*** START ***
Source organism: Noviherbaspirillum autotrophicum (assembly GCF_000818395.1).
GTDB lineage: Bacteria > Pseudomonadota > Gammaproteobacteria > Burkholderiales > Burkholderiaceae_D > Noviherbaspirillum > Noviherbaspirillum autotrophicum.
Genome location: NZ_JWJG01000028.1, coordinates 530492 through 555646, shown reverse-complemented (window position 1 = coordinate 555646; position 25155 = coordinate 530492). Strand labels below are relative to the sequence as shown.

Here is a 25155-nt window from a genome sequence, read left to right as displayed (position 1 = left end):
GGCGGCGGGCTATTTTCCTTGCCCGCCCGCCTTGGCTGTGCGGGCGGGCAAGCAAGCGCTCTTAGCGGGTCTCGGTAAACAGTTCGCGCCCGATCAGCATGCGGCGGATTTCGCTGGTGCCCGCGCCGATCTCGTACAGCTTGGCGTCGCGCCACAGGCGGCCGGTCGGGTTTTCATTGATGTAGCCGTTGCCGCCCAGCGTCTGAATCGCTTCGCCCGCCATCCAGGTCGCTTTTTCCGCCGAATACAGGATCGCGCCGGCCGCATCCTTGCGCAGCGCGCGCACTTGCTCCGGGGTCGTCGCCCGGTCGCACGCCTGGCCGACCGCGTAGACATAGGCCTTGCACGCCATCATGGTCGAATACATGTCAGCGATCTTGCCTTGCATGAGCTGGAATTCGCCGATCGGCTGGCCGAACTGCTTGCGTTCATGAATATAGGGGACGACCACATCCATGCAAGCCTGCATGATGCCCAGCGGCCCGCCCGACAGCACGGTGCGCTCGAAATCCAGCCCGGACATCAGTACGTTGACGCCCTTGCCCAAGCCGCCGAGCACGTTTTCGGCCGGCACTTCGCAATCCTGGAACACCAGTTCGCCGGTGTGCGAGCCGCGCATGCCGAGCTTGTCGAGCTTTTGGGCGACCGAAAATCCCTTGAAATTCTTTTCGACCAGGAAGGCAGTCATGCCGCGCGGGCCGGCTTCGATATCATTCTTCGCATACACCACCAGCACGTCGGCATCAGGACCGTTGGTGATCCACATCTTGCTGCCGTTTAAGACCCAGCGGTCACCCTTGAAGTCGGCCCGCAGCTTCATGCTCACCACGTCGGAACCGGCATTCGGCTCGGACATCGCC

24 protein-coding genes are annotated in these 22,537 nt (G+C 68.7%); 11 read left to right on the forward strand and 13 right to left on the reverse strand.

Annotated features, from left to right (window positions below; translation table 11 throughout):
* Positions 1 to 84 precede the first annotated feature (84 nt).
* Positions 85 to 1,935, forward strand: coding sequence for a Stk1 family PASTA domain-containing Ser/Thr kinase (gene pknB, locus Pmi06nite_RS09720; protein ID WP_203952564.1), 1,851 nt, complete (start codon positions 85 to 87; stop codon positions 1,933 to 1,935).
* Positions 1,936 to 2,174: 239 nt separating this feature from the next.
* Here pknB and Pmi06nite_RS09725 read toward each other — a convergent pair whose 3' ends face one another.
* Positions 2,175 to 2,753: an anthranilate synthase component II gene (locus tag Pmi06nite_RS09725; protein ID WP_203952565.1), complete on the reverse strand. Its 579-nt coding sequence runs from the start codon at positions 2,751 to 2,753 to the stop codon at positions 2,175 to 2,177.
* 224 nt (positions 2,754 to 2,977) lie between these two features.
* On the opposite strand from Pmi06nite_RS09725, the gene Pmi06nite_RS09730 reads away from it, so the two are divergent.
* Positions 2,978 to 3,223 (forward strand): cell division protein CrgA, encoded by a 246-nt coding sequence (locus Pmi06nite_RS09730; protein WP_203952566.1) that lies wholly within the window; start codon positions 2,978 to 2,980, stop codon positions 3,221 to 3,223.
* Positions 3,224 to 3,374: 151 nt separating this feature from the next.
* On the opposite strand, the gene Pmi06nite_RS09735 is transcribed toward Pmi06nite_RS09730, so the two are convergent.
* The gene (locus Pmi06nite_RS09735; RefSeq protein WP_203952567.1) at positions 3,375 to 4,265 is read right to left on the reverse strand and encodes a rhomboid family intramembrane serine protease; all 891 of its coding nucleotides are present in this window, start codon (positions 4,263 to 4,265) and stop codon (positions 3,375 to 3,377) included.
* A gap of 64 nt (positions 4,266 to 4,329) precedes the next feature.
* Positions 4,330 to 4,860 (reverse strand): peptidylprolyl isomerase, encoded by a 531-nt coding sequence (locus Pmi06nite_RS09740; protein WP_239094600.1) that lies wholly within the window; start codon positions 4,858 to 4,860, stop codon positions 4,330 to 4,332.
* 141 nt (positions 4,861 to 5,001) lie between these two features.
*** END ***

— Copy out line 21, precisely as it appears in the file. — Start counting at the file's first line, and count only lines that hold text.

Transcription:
* 141 nt (positions 4,861 to 5,001) lie between these two features.